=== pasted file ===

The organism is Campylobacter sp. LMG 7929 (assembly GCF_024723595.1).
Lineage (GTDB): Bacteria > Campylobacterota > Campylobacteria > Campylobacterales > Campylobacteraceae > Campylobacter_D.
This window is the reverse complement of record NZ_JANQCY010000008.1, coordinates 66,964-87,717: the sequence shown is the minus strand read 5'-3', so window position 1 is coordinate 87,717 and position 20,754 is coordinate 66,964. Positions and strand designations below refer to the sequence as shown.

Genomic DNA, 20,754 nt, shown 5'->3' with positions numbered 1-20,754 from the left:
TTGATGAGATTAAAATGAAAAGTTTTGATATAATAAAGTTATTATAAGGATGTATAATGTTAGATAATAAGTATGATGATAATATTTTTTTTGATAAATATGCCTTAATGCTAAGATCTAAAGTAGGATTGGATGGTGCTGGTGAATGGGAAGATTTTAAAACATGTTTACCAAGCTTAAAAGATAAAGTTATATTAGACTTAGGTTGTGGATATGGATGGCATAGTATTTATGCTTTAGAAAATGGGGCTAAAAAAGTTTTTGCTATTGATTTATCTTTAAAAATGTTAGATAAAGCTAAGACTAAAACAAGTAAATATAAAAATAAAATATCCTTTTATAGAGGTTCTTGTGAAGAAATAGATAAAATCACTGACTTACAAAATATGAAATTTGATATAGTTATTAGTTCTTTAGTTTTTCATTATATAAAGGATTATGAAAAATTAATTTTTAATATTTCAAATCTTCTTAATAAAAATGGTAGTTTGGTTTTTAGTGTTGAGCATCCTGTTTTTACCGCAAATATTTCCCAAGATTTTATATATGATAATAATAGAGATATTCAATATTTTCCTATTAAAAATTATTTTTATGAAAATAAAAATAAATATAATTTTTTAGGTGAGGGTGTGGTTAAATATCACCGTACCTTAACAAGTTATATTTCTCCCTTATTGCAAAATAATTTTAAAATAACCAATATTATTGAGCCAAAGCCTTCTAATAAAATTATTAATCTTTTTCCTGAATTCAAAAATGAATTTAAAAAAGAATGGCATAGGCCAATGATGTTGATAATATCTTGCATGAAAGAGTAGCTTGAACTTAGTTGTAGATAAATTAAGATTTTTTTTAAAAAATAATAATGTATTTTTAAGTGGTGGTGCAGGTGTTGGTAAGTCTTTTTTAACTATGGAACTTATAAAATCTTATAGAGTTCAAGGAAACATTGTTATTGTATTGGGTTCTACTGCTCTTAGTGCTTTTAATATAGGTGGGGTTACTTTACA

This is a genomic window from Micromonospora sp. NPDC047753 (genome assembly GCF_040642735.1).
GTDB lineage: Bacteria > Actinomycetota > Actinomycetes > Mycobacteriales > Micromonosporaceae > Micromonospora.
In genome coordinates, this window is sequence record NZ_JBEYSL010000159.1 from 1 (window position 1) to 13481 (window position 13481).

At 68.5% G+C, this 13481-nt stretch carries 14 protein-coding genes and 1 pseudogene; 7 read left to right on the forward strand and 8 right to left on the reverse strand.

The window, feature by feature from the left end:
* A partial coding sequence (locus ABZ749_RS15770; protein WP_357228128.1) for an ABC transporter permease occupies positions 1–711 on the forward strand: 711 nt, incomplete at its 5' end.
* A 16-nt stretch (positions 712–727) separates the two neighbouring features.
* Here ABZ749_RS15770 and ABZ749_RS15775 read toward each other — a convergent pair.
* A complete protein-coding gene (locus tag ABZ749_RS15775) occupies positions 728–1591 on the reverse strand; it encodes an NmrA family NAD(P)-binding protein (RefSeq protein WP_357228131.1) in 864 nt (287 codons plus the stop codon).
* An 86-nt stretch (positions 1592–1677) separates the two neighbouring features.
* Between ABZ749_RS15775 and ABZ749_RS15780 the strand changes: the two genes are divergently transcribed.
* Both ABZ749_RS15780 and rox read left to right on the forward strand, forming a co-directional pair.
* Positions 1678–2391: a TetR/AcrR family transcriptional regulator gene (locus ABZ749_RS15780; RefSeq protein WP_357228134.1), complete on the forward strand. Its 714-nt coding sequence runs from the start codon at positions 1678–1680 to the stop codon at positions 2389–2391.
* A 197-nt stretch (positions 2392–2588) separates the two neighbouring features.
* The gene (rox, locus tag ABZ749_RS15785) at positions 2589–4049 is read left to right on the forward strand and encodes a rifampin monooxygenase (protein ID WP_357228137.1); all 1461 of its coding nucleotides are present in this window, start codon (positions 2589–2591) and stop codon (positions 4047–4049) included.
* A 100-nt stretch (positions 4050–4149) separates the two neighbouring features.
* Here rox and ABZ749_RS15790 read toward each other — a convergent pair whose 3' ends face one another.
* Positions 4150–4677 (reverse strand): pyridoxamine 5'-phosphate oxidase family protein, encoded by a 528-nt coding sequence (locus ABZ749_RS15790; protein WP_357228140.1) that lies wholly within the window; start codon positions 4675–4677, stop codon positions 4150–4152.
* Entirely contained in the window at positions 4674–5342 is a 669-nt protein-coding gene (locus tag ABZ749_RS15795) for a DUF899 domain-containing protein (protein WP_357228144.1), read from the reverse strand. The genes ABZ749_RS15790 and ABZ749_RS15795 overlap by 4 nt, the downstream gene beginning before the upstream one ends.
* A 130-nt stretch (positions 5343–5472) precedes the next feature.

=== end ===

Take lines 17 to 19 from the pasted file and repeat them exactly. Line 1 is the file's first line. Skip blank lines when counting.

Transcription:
* Both ABZ749_RS15780 and rox read left to right on the forward strand, forming a co-directional pair.
* Positions 1678–2391: a TetR/AcrR family transcriptional regulator gene (locus ABZ749_RS15780; RefSeq protein WP_357228134.1), complete on the forward strand. Its 714-nt coding sequence runs from the start codon at positions 1678–1680 to the stop codon at positions 2389–2391.
* A 197-nt stretch (positions 2392–2588) separates the two neighbouring features.